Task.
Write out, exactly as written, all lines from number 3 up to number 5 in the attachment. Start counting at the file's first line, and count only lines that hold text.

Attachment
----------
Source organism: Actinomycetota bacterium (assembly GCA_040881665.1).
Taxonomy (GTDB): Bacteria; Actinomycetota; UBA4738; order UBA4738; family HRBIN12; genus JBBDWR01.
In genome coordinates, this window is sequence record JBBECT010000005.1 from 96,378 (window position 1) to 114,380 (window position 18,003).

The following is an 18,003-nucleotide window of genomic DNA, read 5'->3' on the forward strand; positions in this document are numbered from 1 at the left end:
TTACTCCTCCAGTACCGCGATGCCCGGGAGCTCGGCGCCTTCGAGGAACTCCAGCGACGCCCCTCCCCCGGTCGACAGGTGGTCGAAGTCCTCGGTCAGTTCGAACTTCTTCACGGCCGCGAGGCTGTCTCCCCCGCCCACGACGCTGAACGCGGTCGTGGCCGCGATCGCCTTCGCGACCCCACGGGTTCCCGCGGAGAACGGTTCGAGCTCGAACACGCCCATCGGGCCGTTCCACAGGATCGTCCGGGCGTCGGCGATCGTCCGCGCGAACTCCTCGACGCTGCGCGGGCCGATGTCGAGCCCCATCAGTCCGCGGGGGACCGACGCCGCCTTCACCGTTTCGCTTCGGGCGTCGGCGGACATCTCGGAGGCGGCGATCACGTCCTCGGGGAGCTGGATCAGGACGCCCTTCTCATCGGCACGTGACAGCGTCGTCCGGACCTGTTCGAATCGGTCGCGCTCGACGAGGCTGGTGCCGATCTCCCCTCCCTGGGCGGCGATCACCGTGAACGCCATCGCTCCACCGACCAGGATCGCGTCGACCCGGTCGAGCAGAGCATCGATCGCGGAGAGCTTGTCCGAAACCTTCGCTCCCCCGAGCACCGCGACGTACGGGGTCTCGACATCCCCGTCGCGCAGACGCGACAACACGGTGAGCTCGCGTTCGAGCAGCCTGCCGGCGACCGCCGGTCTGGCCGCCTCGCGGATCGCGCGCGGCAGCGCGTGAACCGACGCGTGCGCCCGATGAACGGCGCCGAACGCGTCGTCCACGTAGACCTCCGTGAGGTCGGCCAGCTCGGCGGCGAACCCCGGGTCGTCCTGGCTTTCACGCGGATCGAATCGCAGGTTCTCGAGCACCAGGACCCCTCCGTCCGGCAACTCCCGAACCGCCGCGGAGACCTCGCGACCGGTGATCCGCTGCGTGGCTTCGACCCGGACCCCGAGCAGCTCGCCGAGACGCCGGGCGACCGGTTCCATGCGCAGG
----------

In genome coordinates, this window is sequence record JBBECT010000005.1 from 96,378 (window position 1) to 114,380 (window position 18,003).

The following is an 18,003-nucleotide window of genomic DNA, read 5'->3' on the forward strand; positions in this document are numbered from 1 at the left end:
TTACTCCTCCAGTACCGCGATGCCCGGGAGCTCGGCGCCTTCGAGGAACTCCAGCGACGCCCCTCCCCCGGTCGACAGGTGGTCGAAGTCCTCGGTCAGTTCGAACTTCTTCACGGCCGCGAGGCTGTCTCCCCCGCCCACGACGCTGAACGCGGTCGTGGCCGCGATCGCCTTCGCGACCCCACGGGTTCCCGCGGAGAACGGTTCGAGCTCGAACACGCCCATCGGGCCGTTCCACAGGATCGTCCGGGCGTCGGCGATCGTCCGCGCGAACTCCTCGACGCTGCGCGGGCCGATGTCGAGCCCCATCAGTCCGCGGGGGACCGACGCCGCCTTCACCGTTTCGCTTCGGGCGTCGGCGGACATCTCGGAGGCGGCGATCACGTCCTCGGGGAGCTGGATCAGGACGCCCTTCTCATCGGCACGTGACAGCGTCGTCCGGACCTGTTCGAATCGGTCGCGCTCGACGAGGCTGGTGCCGATCTCCCCTCCCTGGGCGGCGATCACCGTGAACGCCATCGCTCCACCGACCAGGATCGCGTCGACCCGGTCGAGCAGAGCATCGATCGCGGAGAGCTTGTCCGAAACCTTCGCTCCCCCGAGCACCGCGACGTACGGGGTCTCGACATCCCCGTCGCGCAGACGCGACAACACGGTGAGCTCGCGTTCGAGCAGCCTGCCGGCGACCGCCGGTCTGGCCGCCTCGCGGATCGCGCGCGGCAGCGCGTGAACCGACGCGTGCGCCCGATGAACGGCGCCGAACGCGTCGTCCACGTAGACCTCCGTGAGGTCGGCCAGCTCGGCGGCGAACCCCGGGTCGTCCTGGCTTTCACGCGGATCGAATCGCAGGTTCTCGAGCACCAGGACCCCTCCGTCCGGCAACTCCCGAACCGCCGCGGAGACCTCGCGACCGGTGATCCGCTGCGTGGCTTCGACCCGGACCCCGAGCAGCTCGCCGAGACGCCGGGCGACCGGTTCCATGCGCAGG